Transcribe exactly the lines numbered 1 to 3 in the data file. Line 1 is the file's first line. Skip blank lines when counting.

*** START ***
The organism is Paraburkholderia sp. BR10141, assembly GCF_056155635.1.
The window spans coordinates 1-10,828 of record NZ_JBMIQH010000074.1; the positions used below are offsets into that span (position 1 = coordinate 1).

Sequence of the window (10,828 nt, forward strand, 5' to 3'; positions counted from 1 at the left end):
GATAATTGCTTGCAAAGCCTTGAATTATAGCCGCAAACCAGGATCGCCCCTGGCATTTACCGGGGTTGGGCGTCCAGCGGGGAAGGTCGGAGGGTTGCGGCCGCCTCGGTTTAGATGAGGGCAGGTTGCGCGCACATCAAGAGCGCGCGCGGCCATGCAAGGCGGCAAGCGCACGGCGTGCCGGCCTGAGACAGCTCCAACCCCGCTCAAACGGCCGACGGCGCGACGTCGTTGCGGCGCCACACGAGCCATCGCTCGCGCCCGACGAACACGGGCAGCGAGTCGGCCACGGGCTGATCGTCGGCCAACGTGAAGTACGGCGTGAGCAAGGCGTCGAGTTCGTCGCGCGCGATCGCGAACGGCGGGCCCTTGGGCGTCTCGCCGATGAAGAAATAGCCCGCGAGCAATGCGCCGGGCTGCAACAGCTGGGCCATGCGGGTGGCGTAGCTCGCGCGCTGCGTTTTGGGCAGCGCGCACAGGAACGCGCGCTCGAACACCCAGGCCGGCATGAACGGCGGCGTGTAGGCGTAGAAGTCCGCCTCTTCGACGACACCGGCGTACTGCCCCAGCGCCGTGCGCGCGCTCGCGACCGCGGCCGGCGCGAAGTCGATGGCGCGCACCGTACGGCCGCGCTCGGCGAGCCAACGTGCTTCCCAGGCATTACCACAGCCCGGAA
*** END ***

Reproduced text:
The organism is Paraburkholderia sp. BR10141, assembly GCF_056155635.1.
The window spans coordinates 1-10,828 of record NZ_JBMIQH010000074.1; the positions used below are offsets into that span (position 1 = coordinate 1).

Sequence of the window (10,828 nt, forward strand, 5' to 3'; positions counted from 1 at the left end):